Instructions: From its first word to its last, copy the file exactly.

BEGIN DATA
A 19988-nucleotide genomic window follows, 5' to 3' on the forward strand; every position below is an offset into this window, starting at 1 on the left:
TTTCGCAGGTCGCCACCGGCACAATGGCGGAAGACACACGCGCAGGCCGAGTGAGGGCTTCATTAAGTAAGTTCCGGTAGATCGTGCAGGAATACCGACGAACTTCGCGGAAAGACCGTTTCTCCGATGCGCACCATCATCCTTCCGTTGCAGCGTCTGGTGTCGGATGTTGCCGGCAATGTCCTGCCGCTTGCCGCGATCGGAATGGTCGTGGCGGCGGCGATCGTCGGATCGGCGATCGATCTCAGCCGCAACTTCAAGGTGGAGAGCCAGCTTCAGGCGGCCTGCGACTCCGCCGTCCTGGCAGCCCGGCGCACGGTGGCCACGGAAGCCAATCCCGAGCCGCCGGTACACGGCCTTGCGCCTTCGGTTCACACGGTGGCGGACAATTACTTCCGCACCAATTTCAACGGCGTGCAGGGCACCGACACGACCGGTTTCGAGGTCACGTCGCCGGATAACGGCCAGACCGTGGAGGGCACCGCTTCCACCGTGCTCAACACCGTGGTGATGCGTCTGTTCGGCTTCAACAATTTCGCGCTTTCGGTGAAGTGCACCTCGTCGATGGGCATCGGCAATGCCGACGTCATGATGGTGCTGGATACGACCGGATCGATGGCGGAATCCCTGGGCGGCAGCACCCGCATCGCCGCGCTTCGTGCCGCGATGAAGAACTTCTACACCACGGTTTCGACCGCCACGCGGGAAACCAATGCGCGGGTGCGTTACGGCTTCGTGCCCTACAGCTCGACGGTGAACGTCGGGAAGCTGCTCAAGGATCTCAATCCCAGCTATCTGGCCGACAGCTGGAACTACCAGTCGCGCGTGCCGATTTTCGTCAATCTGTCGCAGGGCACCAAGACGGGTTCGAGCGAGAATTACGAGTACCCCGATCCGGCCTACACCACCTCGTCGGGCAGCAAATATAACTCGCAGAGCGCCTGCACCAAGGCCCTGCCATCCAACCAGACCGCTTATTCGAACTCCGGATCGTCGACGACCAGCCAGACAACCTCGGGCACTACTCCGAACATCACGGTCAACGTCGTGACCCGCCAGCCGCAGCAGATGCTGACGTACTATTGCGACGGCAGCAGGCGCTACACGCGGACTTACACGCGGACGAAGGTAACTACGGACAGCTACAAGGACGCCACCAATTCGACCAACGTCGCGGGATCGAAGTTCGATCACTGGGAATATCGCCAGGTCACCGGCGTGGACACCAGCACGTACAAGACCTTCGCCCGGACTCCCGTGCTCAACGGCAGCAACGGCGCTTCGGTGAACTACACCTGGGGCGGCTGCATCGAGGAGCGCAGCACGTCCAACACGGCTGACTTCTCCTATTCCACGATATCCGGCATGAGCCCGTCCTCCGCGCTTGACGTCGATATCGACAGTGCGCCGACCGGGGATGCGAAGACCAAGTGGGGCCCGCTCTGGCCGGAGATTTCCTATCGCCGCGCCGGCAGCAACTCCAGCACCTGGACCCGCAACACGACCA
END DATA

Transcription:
A 19988-nucleotide genomic window follows, 5' to 3' on the forward strand; every position below is an offset into this window, starting at 1 on the left:
TTTCGCAGGTCGCCACCGGCACAATGGCGGAAGACACACGCGCAGGCCGAGTGAGGGCTTCATTAAGTAAGTTCCGGTAGATCGTGCAGGAATACCGACGAACTTCGCGGAAAGACCGTTTCTCCGATGCGCACCATCATCCTTCCGTTGCAGCGTCTGGTGTCGGATGTTGCCGGCAATGTCCTGCCGCTTGCCGCGATCGGAATGGTCGTGGCGGCGGCGATCGTCGGATCGGCGATCGATCTCAGCCGCAACTTCAAGGTGGAGAGCCAGCTTCAGGCGGCCTGCGACTCCGCCGTCCTGGCAGCCCGGCGCACGGTGGCCACGGAAGCCAATCCCGAGCCGCCGGTACACGGCCTTGCGCCTTCGGTTCACACGGTGGCGGACAATTACTTCCGCACCAATTTCAACGGCGTGCAGGGCACCGACACGACCGGTTTCGAGGTCACGTCGCCGGATAACGGCCAGACCGTGGAGGGCACCGCTTCCACCGTGCTCAACACCGTGGTGATGCGTCTGTTCGGCTTCAACAATTTCGCGCTTTCGGTGAAGTGCACCTCGTCGATGGGCATCGGCAATGCCGACGTCATGATGGTGCTGGATACGACCGGATCGATGGCGGAATCCCTGGGCGGCAGCACCCGCATCGCCGCGCTTCGTGCCGCGATGAAGAACTTCTACACCACGGTTTCGACCGCCACGCGGGAAACCAATGCGCGGGTGCGTTACGGCTTCGTGCCCTACAGCTCGACGGTGAACGTCGGGAAGCTGCTCAAGGATCTCAATCCCAGCTATCTGGCCGACAGCTGGAACTACCAGTCGCGCGTGCCGATTTTCGTCAATCTGTCGCAGGGCACCAAGACGGGTTCGAGCGAGAATTACGAGTACCCCGATCCGGCCTACACCACCTCGTCGGGCAGCAAATATAACTCGCAGAGCGCCTGCACCAAGGCCCTGCCATCCAACCAGACCGCTTATTCGAACTCCGGATCGTCGACGACCAGCCAGACAACCTCGGGCACTACTCCGAACATCACGGTCAACGTCGTGACCCGCCAGCCGCAGCAGATGCTGACGTACTATTGCGACGGCAGCAGGCGCTACACGCGGACTTACACGCGGACGAAGGTAACTACGGACAGCTACAAGGACGCCACCAATTCGACCAACGTCGCGGGATCGAAGTTCGATCACTGGGAATATCGCCAGGTCACCGGCGTGGACACCAGCACGTACAAGACCTTCGCCCGGACTCCCGTGCTCAACGGCAGCAACGGCGCTTCGGTGAACTACACCTGGGGCGGCTGCATCGAGGAGCGCAGCACGTCCAACACGGCTGACTTCTCCTATTCCACGATATCCGGCATGAGCCCGTCCTCCGCGCTTGACGTCGATATCGACAGTGCGCCGACCGGGGATGCGAAGACCAAGTGGGGCCCGCTCTGGCCGGAGATTTCCTATCGCCGCGCCGGCAGCAACTCCAGCACCTGGACCCGCAACACGACCA